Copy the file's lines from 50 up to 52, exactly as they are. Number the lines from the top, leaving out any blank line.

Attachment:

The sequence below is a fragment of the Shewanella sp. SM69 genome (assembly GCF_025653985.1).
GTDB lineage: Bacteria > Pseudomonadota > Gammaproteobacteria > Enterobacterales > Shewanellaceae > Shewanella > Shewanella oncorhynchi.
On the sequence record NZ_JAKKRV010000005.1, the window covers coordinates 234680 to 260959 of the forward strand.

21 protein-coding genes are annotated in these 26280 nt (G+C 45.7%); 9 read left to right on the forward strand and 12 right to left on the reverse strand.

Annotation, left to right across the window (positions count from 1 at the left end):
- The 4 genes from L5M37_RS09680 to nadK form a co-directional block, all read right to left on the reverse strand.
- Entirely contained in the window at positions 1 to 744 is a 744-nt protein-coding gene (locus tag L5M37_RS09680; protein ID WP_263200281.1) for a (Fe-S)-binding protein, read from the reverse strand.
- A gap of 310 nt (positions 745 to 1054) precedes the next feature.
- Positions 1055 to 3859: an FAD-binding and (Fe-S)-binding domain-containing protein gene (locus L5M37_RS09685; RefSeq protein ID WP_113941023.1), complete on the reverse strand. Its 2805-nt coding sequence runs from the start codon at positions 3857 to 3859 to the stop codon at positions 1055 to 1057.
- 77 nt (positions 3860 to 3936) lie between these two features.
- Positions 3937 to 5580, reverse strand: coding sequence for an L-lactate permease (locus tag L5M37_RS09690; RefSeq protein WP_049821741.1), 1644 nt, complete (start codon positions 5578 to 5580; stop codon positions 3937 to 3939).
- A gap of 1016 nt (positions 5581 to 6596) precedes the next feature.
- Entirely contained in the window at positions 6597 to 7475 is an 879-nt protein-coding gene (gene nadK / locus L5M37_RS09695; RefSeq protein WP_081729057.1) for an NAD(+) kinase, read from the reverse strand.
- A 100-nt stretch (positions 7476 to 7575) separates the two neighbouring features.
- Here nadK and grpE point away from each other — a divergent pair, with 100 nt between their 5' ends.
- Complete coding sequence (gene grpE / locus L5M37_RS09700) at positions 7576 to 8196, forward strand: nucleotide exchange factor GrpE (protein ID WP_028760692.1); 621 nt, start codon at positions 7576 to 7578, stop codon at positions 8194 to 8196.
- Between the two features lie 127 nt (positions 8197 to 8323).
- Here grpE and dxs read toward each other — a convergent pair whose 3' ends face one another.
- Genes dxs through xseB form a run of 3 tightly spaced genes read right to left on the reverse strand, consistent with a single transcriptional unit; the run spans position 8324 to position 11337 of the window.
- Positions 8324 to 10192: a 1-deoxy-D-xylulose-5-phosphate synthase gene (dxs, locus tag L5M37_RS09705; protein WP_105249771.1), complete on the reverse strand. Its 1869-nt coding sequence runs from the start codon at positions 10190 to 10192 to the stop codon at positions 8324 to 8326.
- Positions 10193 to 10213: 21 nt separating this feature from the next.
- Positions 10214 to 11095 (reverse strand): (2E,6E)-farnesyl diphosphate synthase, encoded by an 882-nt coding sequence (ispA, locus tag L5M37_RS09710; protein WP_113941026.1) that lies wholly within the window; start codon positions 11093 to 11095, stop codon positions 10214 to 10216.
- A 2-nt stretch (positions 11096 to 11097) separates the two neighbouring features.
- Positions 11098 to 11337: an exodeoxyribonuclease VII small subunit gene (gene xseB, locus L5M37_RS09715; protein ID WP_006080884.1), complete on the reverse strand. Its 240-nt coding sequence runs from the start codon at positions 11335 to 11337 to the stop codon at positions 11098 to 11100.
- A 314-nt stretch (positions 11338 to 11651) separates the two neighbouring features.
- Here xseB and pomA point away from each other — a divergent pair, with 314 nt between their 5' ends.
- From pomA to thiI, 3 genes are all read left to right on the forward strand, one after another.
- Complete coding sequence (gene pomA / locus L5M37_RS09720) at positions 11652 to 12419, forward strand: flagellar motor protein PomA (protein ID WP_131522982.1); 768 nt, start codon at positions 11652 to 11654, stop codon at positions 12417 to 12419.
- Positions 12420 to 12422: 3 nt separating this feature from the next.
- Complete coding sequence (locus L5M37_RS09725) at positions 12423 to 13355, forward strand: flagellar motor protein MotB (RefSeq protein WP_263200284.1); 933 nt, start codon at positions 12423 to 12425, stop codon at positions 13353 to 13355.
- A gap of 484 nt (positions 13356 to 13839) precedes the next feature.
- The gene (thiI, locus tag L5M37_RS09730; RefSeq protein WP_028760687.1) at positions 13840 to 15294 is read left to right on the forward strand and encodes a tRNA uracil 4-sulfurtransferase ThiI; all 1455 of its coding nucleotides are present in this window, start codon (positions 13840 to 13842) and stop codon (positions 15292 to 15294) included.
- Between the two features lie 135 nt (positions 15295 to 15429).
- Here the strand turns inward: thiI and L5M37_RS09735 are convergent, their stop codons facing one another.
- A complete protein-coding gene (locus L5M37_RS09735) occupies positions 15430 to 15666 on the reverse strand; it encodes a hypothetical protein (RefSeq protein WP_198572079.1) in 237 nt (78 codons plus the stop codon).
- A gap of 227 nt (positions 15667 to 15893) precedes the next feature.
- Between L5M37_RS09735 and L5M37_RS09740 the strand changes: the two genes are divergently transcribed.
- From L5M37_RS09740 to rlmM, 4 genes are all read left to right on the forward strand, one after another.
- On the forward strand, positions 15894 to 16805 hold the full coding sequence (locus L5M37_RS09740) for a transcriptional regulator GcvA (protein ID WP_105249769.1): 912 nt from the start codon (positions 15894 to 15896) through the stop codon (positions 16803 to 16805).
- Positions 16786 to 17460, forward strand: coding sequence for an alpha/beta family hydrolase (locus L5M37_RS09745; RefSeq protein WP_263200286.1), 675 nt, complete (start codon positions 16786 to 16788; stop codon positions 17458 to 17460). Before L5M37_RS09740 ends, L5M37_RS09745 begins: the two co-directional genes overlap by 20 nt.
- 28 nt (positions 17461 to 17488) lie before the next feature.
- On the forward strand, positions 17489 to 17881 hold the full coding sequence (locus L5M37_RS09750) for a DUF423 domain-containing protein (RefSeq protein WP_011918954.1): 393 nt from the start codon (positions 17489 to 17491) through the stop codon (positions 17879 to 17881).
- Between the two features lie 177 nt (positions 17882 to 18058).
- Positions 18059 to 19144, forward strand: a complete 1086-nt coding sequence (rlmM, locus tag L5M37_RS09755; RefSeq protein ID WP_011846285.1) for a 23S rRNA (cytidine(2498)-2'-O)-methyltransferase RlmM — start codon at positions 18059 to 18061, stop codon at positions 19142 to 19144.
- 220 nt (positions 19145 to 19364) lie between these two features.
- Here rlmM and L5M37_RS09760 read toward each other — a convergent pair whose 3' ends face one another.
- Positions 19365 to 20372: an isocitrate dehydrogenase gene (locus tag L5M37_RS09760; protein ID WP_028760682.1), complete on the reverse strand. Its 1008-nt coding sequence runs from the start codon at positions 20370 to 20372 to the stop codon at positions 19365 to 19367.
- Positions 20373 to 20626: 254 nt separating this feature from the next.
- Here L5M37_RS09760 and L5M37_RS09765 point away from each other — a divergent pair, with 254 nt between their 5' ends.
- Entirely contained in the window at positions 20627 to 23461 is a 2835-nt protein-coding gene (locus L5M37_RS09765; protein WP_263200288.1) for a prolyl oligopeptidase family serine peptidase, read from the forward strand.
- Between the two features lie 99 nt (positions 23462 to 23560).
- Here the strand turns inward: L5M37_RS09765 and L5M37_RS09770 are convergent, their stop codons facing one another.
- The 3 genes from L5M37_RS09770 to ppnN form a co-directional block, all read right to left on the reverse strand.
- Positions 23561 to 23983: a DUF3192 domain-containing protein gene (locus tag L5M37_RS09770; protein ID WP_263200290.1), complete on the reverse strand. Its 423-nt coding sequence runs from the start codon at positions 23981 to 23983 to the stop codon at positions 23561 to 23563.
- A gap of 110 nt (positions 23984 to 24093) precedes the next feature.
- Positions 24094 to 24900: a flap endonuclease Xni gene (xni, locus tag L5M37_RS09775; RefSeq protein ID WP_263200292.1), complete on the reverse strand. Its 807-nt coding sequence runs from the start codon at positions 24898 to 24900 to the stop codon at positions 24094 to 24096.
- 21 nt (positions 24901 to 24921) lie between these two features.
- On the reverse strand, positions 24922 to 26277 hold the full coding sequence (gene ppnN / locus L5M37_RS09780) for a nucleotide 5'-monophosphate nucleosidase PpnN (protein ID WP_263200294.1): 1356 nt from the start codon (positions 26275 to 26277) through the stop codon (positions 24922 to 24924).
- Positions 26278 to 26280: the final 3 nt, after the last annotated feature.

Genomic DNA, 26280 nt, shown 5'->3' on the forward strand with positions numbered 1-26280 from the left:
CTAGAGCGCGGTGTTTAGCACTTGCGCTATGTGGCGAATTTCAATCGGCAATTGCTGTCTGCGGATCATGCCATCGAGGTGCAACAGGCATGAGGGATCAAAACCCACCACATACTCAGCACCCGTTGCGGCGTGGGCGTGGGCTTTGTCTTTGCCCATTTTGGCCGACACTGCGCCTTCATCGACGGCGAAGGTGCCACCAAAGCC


- Entirely contained in the window at positions 20627 to 23461 is a 2835-nt protein-coding gene (locus L5M37_RS09765; protein WP_263200288.1) for a prolyl oligopeptidase family serine peptidase, read from the forward strand.
- Between the two features lie 99 nt (positions 23462 to 23560).
- Here the strand turns inward: L5M37_RS09765 and L5M37_RS09770 are convergent, their stop codons facing one another.